Looking at lobster traps with Deep Blue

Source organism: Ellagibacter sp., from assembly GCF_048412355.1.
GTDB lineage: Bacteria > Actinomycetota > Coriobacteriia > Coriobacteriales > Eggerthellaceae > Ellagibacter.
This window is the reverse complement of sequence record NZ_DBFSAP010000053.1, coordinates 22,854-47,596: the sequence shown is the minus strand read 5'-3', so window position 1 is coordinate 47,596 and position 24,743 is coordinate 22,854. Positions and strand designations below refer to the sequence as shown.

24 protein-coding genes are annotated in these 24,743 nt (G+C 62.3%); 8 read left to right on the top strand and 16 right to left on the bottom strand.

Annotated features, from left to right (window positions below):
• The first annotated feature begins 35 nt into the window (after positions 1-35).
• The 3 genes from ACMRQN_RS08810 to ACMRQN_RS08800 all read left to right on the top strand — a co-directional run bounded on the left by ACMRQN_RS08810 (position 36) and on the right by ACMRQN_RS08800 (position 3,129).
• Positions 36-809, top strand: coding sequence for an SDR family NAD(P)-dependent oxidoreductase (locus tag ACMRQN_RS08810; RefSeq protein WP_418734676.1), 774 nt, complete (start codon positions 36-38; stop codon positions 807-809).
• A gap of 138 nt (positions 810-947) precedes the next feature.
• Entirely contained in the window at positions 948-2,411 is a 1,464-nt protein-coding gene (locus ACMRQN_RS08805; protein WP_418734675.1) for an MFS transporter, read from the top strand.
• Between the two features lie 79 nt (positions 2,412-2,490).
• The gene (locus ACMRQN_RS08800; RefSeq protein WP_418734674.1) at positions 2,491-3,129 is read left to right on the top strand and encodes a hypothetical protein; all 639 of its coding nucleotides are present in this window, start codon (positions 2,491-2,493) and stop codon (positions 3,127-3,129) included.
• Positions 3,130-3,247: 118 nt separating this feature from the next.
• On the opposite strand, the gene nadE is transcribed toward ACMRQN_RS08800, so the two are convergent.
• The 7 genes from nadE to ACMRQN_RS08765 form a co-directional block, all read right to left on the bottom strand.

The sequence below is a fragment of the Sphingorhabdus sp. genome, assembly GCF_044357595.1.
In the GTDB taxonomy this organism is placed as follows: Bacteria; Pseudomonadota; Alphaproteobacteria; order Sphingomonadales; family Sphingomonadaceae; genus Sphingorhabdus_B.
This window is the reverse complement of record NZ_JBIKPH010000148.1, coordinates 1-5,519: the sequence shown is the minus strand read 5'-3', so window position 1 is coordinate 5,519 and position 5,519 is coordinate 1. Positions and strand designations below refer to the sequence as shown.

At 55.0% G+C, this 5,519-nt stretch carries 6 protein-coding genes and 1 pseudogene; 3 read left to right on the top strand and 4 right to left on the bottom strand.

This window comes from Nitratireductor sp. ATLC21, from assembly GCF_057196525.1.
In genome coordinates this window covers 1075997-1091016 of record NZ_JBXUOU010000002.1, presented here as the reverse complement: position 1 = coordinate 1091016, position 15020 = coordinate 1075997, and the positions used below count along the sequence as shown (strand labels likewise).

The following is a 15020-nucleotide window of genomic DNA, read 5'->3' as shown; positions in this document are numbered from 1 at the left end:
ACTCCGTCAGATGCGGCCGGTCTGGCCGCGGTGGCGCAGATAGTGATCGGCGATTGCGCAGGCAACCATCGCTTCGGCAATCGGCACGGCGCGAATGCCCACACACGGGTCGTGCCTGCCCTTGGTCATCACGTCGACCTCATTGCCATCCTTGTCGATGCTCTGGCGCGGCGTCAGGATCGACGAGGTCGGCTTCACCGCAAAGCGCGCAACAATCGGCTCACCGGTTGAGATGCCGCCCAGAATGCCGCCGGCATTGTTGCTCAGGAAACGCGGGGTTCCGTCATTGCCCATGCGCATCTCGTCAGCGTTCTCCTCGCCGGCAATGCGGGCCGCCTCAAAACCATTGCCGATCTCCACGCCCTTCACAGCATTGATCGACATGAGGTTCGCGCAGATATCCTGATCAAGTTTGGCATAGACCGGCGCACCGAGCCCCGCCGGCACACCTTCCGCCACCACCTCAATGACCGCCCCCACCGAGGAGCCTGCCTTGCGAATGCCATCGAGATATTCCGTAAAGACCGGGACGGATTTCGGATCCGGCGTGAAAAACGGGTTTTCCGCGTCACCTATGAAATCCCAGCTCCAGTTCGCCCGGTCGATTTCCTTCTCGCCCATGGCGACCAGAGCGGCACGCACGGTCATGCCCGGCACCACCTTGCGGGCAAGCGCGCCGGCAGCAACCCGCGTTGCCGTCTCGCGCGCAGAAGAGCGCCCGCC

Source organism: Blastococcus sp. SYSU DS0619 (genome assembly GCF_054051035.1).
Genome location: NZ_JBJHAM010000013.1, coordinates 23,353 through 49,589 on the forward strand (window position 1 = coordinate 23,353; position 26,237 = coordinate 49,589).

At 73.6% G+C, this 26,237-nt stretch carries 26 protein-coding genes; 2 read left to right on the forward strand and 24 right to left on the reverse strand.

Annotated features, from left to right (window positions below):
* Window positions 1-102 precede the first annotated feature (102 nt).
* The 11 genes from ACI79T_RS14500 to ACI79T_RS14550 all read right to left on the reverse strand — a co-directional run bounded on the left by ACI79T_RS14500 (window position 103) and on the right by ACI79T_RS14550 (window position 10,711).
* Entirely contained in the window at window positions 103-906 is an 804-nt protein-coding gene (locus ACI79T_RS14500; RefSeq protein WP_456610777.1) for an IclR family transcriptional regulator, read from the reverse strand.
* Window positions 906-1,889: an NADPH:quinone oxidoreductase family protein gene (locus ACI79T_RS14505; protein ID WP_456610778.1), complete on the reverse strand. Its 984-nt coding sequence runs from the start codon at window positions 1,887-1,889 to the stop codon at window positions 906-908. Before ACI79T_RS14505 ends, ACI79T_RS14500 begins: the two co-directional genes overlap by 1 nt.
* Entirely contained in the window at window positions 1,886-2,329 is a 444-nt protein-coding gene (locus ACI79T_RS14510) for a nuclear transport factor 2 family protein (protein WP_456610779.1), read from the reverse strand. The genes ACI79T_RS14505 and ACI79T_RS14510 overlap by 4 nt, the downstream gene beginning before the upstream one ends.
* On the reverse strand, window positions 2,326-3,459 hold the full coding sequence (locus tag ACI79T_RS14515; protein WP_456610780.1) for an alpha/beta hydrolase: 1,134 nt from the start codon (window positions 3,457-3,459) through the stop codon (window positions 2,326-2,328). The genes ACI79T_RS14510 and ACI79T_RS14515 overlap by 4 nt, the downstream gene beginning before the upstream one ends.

Given that it’s notoriously hard to photograph a video screen, this is a fair image (bigger here) of what I was seeing yesterday in about 20’ of water using Splashcam’s Deep Blue camera. Plus I should note that Camden Harbor is a bit murky due to the river that dumps into it (and maybe some other dumping, like aboard visiting yachts). I could actually see that lobster trap somewhat better than the photo shows, and when I aimed straight down (with the camera surfaced, via a simple adjustment strap) starfish, shells and annoyed crabs were very sharp and colorful...and fun to see for the first time since I gave up diving. It was also simple as pie to hook Deep Blue to the Raymarine E120, which can handle 4 cameras. As you can see, you can even name the video inputs (as I’ve done with an interesting aft facing camera I’ll write about soon). Plus there are a lot of picture adjustments behind that “presentation” soft key. But dangling electronics in salt water is hard service. Deep Blue seems very well thought out and built, but the double O rings on one of its lights apparently failed in 50’, and the innards don’t look very happy today. In fact, it’s hard to blame on Splashcam as the design uses Pelican MityLite xenon flashlights rated to 250’, which seems like a smart idea (and Pelican offers a “forever” replacement policy). Another camera I took out didn’t work at all, but that’s another story.